As Apple Inc. (NASDAQ:AAPL)‘s growth has tapered off during the past several quarters, analysts have turned their attention to rumors of a “low-cost iPhone.” The smartphone industry still has tremendous growth ahead of it, but most of this growth will be in the low end of the market (phones that cost $200 or less unsubsidized). However, Apple Inc. (NASDAQ:AAPL)’s “entry-level” iPhone 4 sells for $449 unsubsidized in the U.S., which places it in the high-end smartphone category.
By contrast, Samsung (the clear leader in Google Inc (NASDAQ:GOOG)‘s Android ecosystem) has a strong position in high-end smartphones, but it also has a substantial presence in the low-end market. The growth of mid-range and low-end smartphones has driven an explosion in Android’s market penetration in the past few years. If Apple Inc. (NASDAQ:AAPL) wants to reignite growth, it will need to expand its reach beyond high-end smartphones.
There are many open questions about what Apple Inc. (NASDAQ:AAPL)’s low-cost iPhone might look like, but the big question for shareholders is how the release of a cheaper iPhone will affect Apple Inc. (NASDAQ:AAPL)’s earnings (and thus, its stock price). This, in turn, depends heavily on what Apple Inc. (NASDAQ:AAPL) decides to charge for the new iPhone. If the price is too low, it will have low margins and will also cannibalize sales of more expensive, higher-margin iPhones. On the other hand, if the price is too high, Apple won’t be able to gain much market share. I believe that Apple will err on the high side in terms of pricing, targeting the mid-range smartphone market with a $329 or $349 price point.
Apple reportedly considered introducing a low-cost iPhone as early as 2009. However, rather than building a separate, cheaper iPhone, the company decided to use older iPhones as entry-level models. Nevertheless, by early 2013, most Apple-watchers expected the company to launch a new low-cost iPhone soon, perhaps as early as this year. On Thursday, leaked photos of what could be a prototype low-cost iPhone made their way around the Internet. According to the site that originally posted the photos, this new device will have a plastic case and will share many components with the iPhone 4 and iPhone 4S.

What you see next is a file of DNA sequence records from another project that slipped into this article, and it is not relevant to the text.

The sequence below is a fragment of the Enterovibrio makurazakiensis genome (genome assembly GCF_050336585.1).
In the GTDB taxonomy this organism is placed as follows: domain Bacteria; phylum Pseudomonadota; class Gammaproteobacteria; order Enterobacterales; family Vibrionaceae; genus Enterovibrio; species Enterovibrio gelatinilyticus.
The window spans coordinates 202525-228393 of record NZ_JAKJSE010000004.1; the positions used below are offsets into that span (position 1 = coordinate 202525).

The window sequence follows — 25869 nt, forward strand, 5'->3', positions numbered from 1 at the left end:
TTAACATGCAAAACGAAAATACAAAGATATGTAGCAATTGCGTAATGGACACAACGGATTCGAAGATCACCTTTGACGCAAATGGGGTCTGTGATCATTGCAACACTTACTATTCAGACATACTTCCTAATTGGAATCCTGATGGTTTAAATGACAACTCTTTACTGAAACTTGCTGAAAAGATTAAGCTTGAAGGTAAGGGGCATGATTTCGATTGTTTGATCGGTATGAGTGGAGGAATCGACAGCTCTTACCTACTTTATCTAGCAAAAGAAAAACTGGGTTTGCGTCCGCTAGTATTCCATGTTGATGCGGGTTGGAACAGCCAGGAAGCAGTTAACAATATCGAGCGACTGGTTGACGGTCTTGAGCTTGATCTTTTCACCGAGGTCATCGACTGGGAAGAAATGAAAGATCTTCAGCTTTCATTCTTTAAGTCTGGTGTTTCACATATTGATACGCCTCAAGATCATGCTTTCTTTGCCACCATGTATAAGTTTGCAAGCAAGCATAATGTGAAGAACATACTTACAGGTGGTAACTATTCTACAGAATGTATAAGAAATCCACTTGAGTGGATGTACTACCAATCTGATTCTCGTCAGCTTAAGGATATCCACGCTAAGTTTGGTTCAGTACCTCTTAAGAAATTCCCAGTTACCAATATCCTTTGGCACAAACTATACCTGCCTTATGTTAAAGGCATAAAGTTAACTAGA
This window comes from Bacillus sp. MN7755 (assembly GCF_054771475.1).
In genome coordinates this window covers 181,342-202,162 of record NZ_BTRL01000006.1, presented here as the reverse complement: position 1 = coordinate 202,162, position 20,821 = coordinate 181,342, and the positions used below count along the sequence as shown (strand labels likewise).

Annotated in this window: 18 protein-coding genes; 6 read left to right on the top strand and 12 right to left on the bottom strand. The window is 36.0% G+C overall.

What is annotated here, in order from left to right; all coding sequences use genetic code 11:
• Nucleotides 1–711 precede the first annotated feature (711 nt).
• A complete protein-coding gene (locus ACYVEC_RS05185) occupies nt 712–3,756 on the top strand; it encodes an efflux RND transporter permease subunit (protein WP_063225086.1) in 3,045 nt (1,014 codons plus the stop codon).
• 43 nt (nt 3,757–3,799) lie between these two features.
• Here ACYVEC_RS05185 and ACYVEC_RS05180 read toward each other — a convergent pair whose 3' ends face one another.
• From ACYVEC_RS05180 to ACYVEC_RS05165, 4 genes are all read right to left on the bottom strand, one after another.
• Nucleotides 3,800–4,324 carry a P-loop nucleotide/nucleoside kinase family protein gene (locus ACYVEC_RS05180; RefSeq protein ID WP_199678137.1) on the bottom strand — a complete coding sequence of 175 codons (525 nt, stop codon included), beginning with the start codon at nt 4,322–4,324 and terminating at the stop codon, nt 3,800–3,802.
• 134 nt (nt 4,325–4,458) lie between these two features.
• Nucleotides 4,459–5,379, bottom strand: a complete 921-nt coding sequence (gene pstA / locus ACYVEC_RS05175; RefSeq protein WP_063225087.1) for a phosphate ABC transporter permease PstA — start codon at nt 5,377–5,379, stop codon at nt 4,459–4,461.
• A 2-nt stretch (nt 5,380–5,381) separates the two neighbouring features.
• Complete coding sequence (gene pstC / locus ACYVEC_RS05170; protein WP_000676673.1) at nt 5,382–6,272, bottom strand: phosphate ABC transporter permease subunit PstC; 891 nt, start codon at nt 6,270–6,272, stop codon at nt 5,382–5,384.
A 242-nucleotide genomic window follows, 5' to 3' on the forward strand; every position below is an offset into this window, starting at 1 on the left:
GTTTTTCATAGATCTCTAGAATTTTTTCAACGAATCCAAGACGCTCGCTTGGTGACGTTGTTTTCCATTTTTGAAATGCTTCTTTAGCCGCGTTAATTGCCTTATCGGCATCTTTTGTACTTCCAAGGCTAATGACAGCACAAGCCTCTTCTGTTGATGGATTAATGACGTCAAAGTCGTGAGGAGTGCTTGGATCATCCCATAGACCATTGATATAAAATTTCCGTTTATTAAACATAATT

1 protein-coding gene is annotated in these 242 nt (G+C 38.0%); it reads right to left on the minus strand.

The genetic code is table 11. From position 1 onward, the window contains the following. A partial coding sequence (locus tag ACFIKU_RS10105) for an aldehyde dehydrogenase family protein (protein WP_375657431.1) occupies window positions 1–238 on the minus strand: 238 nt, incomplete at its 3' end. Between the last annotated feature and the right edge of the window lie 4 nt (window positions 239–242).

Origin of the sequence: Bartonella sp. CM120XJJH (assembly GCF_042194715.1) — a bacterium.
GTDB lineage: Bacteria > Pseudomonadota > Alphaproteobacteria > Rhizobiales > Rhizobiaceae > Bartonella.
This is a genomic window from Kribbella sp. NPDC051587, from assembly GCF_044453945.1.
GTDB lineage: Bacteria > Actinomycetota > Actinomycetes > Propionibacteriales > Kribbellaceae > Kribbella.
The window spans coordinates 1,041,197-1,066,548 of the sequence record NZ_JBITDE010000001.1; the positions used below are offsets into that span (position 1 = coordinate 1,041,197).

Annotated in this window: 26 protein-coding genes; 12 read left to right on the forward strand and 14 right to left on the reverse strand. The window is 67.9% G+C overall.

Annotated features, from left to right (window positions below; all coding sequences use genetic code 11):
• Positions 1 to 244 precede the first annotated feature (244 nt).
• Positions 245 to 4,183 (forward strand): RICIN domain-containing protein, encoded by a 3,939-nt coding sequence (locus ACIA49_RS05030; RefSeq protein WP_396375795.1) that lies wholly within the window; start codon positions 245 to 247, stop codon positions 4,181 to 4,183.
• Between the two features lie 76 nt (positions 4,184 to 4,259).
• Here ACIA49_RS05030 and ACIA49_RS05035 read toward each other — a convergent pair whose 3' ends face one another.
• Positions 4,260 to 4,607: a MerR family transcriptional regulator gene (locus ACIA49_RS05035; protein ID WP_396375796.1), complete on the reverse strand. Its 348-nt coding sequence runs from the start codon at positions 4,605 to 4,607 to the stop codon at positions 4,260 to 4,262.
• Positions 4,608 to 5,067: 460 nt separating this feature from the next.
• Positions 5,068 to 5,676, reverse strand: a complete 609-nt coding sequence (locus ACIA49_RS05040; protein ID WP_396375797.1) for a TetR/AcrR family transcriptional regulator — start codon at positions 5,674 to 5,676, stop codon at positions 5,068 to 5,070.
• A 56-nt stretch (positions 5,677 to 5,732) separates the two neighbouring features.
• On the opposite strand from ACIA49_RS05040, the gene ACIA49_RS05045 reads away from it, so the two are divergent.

According to a teardown analysis by IHS iSuppli, the total manufacturing cost of the iPhone 4S was $196 as of October 2011. That included the cost of all components and manufacturing, but not the cost of software, logistics, or patent licenses. Component prices have dropped since then, and Apple would save money by moving from an aluminum case back to plastic, as has been rumored. That said, CEO Tim Cook has adamantly stated that the company will not compromise product quality, so there is a limit to how low Apple’s production costs can go. It seems possible that Apple could reduce its all-in cost to $150 or $160, but probably not much lower than that.